I checked in on the REEL website the other day to see how things were looking and was greeted by ... this:
AAAggggghhhh ... that hurts!
After you finish with a project, you hope others will come along and build on it and improve it ... not turn it into a scrap heap. How many different kinds of ugly have they managed to squeeze in? The only element I created that's survived the years is the blocky REEL lettering on the logo. Even 'Canada' and 'Our films in our schools' has been mucked up by somebody. What's stunning about that page is that there is absolutely nothing right about it. You'd think that at least one thing would have worked out by accident ...
People just seem to love to wreck things. A few months ago there was an open house on our street and we went for a look and the old house had been perfectly maintained -- we were stunned when we saw it, it was that impressive -- and was in beautiful condition. Someone bought it ... and GUTTED IT! Same thing happened recently to the house I grew up in. My parents had planted a cedar hedge and built a rustic cedar post fence around the back yard and it had grown up and aged really well. But, after the house sold last year, the new owners ripped out the fence and replaced it with the cheapest-looking, ugliest new fence you could ever imagine.
Here's how we can ensure that Canadians will be able to see and share Canadian stories: First, those who are streaming live programs from Canada, through the Internet or to mobile receiving devices, must be licensed and subject to rules equivalent to conventional TV broadcasters.
First, Kinsella just posted a video. Should he be licensed and subject to rules (I don't know what the rules are but I'm pretty sure they suck) equivalent to conventional TV broadcasters? You might argue 'no' because it's just a guy posting a video on his blog. What if there was a Canadian equivalent to Channel101? Do they need to be regulated? Or how about OVN.tv, since they actually charge for content?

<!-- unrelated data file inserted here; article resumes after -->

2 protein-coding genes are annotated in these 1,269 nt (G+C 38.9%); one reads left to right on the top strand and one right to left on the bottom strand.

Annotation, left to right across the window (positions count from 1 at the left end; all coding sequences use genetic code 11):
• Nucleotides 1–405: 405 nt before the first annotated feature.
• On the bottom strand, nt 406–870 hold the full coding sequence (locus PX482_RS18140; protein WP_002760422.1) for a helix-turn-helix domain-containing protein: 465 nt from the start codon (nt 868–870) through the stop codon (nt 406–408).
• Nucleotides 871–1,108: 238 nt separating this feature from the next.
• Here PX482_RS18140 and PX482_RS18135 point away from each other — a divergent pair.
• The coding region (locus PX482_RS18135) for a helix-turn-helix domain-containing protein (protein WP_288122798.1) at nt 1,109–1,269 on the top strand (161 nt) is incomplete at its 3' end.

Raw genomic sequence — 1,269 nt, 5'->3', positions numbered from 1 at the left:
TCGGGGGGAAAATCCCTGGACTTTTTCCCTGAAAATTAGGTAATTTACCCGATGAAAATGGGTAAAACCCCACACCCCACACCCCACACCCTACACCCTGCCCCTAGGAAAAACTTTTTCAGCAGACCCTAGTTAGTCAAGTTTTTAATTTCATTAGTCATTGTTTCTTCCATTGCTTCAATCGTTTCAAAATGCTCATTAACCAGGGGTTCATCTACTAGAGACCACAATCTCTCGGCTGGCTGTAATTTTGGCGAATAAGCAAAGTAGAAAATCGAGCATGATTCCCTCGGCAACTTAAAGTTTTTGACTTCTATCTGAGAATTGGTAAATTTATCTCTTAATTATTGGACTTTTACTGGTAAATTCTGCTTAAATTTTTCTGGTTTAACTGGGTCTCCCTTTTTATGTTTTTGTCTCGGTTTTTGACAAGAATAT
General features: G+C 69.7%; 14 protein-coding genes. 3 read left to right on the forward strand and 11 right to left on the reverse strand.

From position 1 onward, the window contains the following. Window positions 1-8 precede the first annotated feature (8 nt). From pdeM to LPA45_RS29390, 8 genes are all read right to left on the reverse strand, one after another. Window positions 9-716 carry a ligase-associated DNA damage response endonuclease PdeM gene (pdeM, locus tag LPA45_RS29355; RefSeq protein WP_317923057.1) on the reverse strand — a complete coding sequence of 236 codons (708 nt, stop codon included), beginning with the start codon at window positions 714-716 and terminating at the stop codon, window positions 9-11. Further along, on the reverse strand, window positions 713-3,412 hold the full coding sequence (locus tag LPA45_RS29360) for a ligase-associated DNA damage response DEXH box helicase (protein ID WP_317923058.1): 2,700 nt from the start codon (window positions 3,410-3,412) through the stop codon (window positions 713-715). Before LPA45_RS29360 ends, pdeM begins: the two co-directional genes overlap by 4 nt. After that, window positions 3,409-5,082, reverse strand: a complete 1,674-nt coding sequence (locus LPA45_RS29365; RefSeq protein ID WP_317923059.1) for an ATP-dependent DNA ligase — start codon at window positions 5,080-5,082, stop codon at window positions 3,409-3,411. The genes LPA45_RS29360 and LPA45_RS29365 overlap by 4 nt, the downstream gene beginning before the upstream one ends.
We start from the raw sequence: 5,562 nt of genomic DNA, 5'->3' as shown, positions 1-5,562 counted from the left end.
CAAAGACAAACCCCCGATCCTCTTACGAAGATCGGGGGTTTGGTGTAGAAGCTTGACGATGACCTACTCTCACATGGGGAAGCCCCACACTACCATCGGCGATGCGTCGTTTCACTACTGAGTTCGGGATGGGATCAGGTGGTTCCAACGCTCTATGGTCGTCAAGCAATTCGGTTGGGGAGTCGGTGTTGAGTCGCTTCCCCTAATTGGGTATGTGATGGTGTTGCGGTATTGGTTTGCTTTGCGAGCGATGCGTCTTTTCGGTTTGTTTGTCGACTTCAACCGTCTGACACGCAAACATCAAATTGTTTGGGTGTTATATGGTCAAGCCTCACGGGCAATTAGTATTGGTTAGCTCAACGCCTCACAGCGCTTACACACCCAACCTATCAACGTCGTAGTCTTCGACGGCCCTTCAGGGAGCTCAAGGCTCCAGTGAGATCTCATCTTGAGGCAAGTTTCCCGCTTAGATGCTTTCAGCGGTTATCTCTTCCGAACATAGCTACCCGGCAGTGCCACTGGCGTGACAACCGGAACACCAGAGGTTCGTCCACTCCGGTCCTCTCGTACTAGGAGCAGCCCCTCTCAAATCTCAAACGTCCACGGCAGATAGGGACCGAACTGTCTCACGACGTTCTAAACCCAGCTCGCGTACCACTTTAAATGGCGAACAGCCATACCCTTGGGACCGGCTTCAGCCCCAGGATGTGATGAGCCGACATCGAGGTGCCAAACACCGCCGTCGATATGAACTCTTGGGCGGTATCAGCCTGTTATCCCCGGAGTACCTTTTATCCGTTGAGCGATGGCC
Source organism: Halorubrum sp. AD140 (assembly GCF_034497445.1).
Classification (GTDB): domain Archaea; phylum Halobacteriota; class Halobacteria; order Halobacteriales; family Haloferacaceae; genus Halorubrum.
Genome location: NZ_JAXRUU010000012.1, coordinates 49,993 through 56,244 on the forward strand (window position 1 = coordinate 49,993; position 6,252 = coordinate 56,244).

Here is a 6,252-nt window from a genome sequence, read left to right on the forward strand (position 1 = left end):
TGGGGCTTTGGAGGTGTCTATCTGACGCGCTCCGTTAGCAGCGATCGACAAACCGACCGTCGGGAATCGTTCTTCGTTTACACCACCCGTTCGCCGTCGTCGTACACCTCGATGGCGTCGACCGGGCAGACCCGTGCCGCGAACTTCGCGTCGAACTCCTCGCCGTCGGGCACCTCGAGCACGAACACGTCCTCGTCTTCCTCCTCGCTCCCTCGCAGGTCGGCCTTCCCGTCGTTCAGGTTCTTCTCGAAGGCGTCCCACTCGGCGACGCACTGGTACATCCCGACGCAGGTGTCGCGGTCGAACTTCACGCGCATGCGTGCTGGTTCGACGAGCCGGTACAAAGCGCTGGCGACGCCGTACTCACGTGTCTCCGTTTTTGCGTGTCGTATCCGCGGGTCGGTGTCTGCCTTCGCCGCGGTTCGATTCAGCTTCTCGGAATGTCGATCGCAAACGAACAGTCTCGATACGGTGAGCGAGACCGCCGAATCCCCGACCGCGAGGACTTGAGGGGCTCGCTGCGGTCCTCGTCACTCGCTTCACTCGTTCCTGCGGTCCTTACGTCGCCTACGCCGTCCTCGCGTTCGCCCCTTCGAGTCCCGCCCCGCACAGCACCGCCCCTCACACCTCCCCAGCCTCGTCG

The actors mucked it up by equating "broadcasting" with the internet. As soon as it hits the internet, even if it's a streamed episode of 90210, it's no longer broadcasting. Compared to a Channel101 show, that 90210 episode may seem clearly like broadcasting today ... but in terms of policy, they're the same thing and some day any apparent differences won't be there at all.
Second, those who are using new media to make programs available from Canada for viewing at a time and place chosen by the viewer must be licensed and subject to regulations equivalent to other "on-demand" programming undertakings.
Hold on, he confused me! That first thing was about live events and this second thing is about pre-recorded content. I'm not quite sure why that distinction needed to be made in that way ... maybe because a live stream might actually be "broadcasting" if enough people watch it. Ok, he's concerned about his stand-up act being streamed from someone's phone.
Mochrie has one last thing:
Third, if the CRTC is going to create space for Canadian stories in new media, there must be stories to fill that space.
To that end, a levy should be imposed on Internet and wireless service providers to fund new media production, modelled on the levy on cable companies.
Shouldn't that have been the first thing? Where are his priorities? Anyhow, the most revealing bit comes in the paragraph that follows:
New media broadcasting is the future. We need to set out what the rules are going to be now so everyone knows what the terrain looks like and appropriate business models can develop.
This is a battle for the future.
Again, it's not "broadcasting". In this case you can pretty much assume that "appropriate business models" means "current business models grafted onto the internet." Remember how well that worked out for the music industry? That's why he (and the head of ACTRA) characterizes it as a "battle" ... the old business model isn't suited to the internet so it has to be imposed by force.